5. Uglybugly is offline

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    Posted On:
    2/29/2012 7:26pm


     Style: judo

    --
    Hell yeah! Hell no!
    alot of good advice here. My top advice would be to drop the ego. Your ego will make you do things that are counter productive and straight out stupid. Like being an asshole.
  6. Mo_Fo is offline

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    Thousand Oaks, CA
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    Posted On:
    3/01/2012 1:27pm


     Style: BJJ, Boxing

    --
    Hell yeah! Hell no!
    Quote Originally Posted by judojeff View Post
    Don't try to force a move. If your having trouble with the move the solution is not to use more muscle. There is no shame in backing out and trying again with better technique or re-positioning and going for a different move.

    I remember when I discovered that I could add a whole new dimension to my game by retreating and re-establishing my base. I always trained going forward or around when attacking or defending, I had never thought about the fact that I could also move backwards away from my opponent, regain my composure, and then move back in. It was a "light bulb clicked on" moment for me.
  7. toad44 is offline

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    Chicago
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    Posted On:
    3/24/2012 7:25am


     Style: BJJ

    --
    Hell yeah! Hell no!
    ultranoob drilling is really helpful. just practice and learn.

    The other day, we did the 50 clean reps on two techniques and ended class with mixing the techniques together. get the patterns, you know! and it's fun. you get to know people in your class better, and it's a good opportunity to start off on the right foot.

    the other thing that's been done in my classes is that the blues who are close to promotion get paired up with us ultranoobs and instruct us. they break it down (and hopefully kick their knowledge up a notch).
  8. Vorpal is offline
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    Senior Member

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    Oct 2007
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    A Hell of my own making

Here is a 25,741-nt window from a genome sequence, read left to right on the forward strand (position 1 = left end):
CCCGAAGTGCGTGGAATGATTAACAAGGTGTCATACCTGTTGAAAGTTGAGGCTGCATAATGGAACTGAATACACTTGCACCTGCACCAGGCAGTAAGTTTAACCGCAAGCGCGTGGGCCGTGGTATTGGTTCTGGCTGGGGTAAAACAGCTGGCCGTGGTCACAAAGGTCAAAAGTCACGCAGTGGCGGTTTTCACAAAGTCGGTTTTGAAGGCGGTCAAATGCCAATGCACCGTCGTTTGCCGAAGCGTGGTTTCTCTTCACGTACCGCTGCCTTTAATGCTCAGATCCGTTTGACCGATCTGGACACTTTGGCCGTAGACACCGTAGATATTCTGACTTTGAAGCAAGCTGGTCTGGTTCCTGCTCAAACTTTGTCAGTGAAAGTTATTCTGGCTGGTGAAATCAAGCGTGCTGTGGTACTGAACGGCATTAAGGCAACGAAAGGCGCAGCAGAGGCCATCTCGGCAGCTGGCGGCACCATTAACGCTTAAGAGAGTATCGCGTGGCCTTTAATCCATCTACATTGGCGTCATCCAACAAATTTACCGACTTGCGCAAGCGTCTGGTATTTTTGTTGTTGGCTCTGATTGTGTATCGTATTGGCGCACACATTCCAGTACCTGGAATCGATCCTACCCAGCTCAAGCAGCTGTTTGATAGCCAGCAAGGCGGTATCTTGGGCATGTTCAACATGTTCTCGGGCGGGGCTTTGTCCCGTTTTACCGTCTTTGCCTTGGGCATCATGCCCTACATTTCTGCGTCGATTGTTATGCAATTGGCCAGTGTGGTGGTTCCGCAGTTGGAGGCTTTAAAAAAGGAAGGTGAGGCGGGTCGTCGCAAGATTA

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    3,084

    Posted On:
    3/24/2012 10:54am

    Join us... or die
     Style: BJJ

    --
    Hell yeah! Hell no!
    Ask smart questions. When you are being shown a new technique, particularly one that may seem "simple" or "basic" a great question to ask is "What errors do people make that may cause that techniques to fail?". That usually gets the instructor to add those few small details that are important to you but they may have stopped thinking about ages ago because it's as natural as breathing to them.
  9. ZenMMA is offline

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    Mar 2012
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    Posted On:
    3/24/2012 1:46pm


     Style: Muay Thai

    --
    Hell yeah! Hell no!
    Just wanted to say thanks to everyone who has contributed to this thread. I did a few BJJ classes before I left for China and I pretty much fell foul of 90% of the things mentioned thus far, I just used shear strength and brute force to just get into stale mate positions with people when rolling and pretty much learnt nothing at all other than how to pin people to the matt or hold there head so tight in guard that they couldnt do anything, it would frustrate others and was really counter productive for me.

    When I get back home in a few months I am going to train BJJ exclusively until I really start to get a knack for it...
  10. toad44 is offline

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    Posted On:
    3/24/2012 2:07pm


     Style: BJJ

    --
    Hell yeah! Hell no!
    oh yeah - and as an ubernoob, I'd like to thank all of the higher belts for their patience and excellent instruction. And forgiveness when i inadvertently knock them in the face, or miss a grab and hit them or something. Their patience is also something that is immeasurably appreciated!